Besides labor, procuring car parts is one of the most significant expenses for a car shop. UK and US shops typically sell car parts at a markup of 35% to 60%; some go up to 100% for rare aftermarket parts, but as low as 20% for wholesale. Hiltz Auto Co. tries to get cheaper parts, and Chad and the team invest time and effort to install them. They make or modify what they can’t afford from existing components.

Chad must buy cars to work on, primarily automobiles manufactured between the 1920s and the 1970s. Therefore, while some owners donated their vehicles to see what Chad could make of them, many are still collectors’ items, and cost him a lot. Chad is also a car collector, keeping many unmodified or slightly modified cars in his private garage. Although he has dozens, Chad only sells a few at a time via his website. 1948 Chevy Fleetline, 1963 Fiat 124 Sport Coupé, 1963 Chevrolet Corvair Greenbrier Van, and 1962 Ford 390 Big Block Tri-Power 4 Speed 389 are currently on sale. However, some have been on his shop’s website since 2019, meaning that Chad is waiting for a good offer.

He may be making extra profit from reselling other cars behind the scenes, but that’s an unreliable income source, considering the time and luck involved. Additionally, he’s emotionally invested in them, and judging by his private garage, visible in some YouTube videos, wouldn’t part with them unless he runs out of storage, or has an emergency.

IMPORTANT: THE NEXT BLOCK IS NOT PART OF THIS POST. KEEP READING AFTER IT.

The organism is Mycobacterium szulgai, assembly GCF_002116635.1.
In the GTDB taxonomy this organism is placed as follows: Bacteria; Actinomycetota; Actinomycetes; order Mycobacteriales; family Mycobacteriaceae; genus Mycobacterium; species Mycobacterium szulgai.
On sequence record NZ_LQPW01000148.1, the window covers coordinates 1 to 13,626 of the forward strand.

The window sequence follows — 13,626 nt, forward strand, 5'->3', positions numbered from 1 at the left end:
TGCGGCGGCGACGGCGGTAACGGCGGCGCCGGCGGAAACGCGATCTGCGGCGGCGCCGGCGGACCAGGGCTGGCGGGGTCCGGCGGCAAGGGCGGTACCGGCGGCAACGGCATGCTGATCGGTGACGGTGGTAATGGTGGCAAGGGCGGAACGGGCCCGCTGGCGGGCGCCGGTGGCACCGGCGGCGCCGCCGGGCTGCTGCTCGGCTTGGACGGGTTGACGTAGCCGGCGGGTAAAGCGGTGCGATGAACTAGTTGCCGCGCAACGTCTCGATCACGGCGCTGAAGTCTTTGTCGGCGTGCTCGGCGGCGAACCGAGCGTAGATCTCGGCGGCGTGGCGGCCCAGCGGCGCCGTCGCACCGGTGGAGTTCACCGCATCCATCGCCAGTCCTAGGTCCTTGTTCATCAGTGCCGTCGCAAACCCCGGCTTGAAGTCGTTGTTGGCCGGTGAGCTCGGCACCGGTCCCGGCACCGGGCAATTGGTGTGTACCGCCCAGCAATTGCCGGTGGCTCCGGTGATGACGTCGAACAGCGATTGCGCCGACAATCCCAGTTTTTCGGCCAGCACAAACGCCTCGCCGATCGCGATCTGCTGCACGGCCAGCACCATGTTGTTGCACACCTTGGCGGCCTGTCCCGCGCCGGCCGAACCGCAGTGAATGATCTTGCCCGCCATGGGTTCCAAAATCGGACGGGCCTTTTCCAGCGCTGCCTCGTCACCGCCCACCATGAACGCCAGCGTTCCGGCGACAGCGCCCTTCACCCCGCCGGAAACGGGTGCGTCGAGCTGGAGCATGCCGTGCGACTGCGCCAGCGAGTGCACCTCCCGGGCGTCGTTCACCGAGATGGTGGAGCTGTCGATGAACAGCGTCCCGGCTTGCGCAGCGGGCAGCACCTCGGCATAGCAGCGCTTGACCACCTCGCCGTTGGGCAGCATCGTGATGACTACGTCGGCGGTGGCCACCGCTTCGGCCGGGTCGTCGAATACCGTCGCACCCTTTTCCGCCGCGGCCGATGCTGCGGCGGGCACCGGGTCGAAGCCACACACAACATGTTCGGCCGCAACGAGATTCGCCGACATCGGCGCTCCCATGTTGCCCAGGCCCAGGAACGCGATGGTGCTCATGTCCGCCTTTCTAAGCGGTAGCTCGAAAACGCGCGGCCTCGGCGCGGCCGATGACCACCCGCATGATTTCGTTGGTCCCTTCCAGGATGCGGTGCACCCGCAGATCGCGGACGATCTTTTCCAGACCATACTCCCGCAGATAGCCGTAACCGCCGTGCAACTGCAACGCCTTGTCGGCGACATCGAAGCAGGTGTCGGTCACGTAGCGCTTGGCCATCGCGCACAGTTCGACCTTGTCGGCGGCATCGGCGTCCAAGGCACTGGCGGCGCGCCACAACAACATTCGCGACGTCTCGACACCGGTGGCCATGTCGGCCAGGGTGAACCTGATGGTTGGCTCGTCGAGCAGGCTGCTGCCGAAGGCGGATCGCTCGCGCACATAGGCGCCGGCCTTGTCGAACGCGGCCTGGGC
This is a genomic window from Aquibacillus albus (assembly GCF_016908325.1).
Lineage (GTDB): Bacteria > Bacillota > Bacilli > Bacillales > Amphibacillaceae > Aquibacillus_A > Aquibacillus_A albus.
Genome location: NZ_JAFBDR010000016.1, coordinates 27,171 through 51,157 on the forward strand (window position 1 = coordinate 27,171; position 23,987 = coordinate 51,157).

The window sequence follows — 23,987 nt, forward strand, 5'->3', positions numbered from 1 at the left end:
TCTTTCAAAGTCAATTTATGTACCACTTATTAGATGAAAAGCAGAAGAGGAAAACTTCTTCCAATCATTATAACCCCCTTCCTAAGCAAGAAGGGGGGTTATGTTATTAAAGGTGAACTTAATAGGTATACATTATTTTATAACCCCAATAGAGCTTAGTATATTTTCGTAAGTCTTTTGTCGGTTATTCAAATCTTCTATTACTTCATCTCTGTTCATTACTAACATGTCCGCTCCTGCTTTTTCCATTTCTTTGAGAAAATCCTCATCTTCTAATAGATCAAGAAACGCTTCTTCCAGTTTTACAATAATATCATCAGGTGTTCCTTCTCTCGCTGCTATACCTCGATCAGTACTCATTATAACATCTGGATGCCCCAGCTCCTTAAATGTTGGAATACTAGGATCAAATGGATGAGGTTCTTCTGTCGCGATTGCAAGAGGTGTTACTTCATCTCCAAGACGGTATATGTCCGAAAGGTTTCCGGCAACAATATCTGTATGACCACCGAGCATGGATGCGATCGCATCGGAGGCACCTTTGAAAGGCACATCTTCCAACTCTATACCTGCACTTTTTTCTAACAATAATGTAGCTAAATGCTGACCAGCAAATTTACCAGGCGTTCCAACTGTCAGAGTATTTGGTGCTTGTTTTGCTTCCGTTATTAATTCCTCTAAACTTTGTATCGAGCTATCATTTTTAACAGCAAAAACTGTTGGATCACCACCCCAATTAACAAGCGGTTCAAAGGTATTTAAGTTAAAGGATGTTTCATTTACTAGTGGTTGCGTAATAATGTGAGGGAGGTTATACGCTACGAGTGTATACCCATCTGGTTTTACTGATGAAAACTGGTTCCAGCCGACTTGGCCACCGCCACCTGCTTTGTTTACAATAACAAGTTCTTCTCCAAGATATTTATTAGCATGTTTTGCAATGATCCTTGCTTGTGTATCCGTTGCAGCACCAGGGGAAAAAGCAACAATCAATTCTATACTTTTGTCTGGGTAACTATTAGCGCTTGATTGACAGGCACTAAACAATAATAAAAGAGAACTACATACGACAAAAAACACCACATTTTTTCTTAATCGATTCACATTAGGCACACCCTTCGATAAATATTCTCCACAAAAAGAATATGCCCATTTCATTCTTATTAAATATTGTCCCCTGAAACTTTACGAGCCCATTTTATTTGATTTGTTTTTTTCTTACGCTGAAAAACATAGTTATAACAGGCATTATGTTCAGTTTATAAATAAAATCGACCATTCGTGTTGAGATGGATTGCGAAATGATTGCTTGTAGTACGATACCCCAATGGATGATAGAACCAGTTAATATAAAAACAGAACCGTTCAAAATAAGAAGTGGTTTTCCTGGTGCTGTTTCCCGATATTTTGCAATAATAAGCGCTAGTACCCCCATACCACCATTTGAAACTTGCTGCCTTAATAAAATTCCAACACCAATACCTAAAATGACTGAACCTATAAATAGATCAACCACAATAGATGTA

YouTube is their steady income source

Chad created his YouTube channel, Bad Chad, on 28 June 2016 and has amassed over 260,000 subscribers as of late July 2023. analytics show that he made an estimated $489 daily in recent months, up to $14,100 per month between June and July 2023. On the higher end, Chad made roughly $170,000 last year. His earnings weren’t so high when he started, so we can assume that he made about US$700,000 or about CA$920,000 through YouTube in seven years with Jolene’s help.

He rarely, if ever, accepts sponsorships for products and services, and instead uses his YouTube video to promote his business and branded merchandise. Jolene has recommended food-based companies such as HelloFresh, but only because she’s used their service. He and Jolene are also active on Instagram at @badchadcustoms and @___jolene, and on Facebook at @badchadcustoms and @macintyrejn, all accounts they could monetize. Although we don’t know how wealthy they actually are, the couple isn’t strapped for cash.